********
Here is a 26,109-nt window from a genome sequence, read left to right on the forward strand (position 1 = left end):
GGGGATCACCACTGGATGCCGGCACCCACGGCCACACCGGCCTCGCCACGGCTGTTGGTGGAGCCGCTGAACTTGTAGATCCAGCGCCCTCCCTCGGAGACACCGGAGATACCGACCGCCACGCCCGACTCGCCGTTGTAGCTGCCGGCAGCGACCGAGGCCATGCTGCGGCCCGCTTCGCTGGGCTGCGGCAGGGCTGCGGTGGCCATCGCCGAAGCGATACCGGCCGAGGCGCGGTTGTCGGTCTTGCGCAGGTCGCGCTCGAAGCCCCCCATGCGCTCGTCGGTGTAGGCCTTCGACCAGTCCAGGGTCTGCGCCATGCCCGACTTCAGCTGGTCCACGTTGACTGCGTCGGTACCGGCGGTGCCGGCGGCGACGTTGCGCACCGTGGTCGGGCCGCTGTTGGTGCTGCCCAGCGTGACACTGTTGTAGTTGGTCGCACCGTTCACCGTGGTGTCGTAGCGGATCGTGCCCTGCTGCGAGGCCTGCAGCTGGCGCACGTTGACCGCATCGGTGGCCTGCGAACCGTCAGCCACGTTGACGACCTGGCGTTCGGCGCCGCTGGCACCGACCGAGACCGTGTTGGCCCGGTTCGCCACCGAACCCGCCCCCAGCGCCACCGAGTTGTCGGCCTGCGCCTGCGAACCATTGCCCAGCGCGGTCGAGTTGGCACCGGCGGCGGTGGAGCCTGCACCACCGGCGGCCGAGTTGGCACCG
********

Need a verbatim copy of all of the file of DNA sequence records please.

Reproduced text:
Here is a 26,109-nt window from a genome sequence, read left to right on the forward strand (position 1 = left end):
GGGGATCACCACTGGATGCCGGCACCCACGGCCACACCGGCCTCGCCACGGCTGTTGGTGGAGCCGCTGAACTTGTAGATCCAGCGCCCTCCCTCGGAGACACCGGAGATACCGACCGCCACGCCCGACTCGCCGTTGTAGCTGCCGGCAGCGACCGAGGCCATGCTGCGGCCCGCTTCGCTGGGCTGCGGCAGGGCTGCGGTGGCCATCGCCGAAGCGATACCGGCCGAGGCGCGGTTGTCGGTCTTGCGCAGGTCGCGCTCGAAGCCCCCCATGCGCTCGTCGGTGTAGGCCTTCGACCAGTCCAGGGTCTGCGCCATGCCCGACTTCAGCTGGTCCACGTTGACTGCGTCGGTACCGGCGGTGCCGGCGGCGACGTTGCGCACCGTGGTCGGGCCGCTGTTGGTGCTGCCCAGCGTGACACTGTTGTAGTTGGTCGCACCGTTCACCGTGGTGTCGTAGCGGATCGTGCCCTGCTGCGAGGCCTGCAGCTGGCGCACGTTGACCGCATCGGTGGCCTGCGAACCGTCAGCCACGTTGACGACCTGGCGTTCGGCGCCGCTGGCACCGACCGAGACCGTGTTGGCCCGGTTCGCCACCGAACCCGCCCCCAGCGCCACCGAGTTGTCGGCCTGCGCCTGCGAACCATTGCCCAGCGCGGTCGAGTTGGCACCGGCGGCGGTGGAGCCTGCACCACCGGCGGCCGAGTTGGCACCG